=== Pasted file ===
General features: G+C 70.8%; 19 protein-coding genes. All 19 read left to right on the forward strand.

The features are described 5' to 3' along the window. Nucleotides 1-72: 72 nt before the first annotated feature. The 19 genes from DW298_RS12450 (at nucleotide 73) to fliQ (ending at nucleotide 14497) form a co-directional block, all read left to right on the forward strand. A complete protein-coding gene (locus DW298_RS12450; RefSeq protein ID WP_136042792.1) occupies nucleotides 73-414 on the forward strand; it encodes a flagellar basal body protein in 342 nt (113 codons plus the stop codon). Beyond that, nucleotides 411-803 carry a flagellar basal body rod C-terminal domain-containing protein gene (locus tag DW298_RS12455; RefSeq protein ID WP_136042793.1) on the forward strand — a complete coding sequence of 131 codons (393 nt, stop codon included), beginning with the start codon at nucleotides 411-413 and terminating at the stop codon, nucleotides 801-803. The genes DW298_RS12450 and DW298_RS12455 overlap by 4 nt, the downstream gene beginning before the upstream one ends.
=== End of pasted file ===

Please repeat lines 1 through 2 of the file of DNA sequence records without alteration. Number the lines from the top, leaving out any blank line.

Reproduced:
General features: G+C 70.8%; 19 protein-coding genes. All 19 read left to right on the forward strand.

The features are described 5' to 3' along the window. Nucleotides 1-72: 72 nt before the first annotated feature. The 19 genes from DW298_RS12450 (at nucleotide 73) to fliQ (ending at nucleotide 14497) form a co-directional block, all read left to right on the forward strand. A complete protein-coding gene (locus DW298_RS12450; RefSeq protein ID WP_136042792.1) occupies nucleotides 73-414 on the forward strand; it encodes a flagellar basal body protein in 342 nt (113 codons plus the stop codon). Beyond that, nucleotides 411-803 carry a flagellar basal body rod C-terminal domain-containing protein gene (locus tag DW298_RS12455; RefSeq protein ID WP_136042793.1) on the forward strand — a complete coding sequence of 131 codons (393 nt, stop codon included), beginning with the start codon at nucleotides 411-413 and terminating at the stop codon, nucleotides 801-803. The genes DW298_RS12450 and DW298_RS12455 overlap by 4 nt, the downstream gene beginning before the upstream one ends.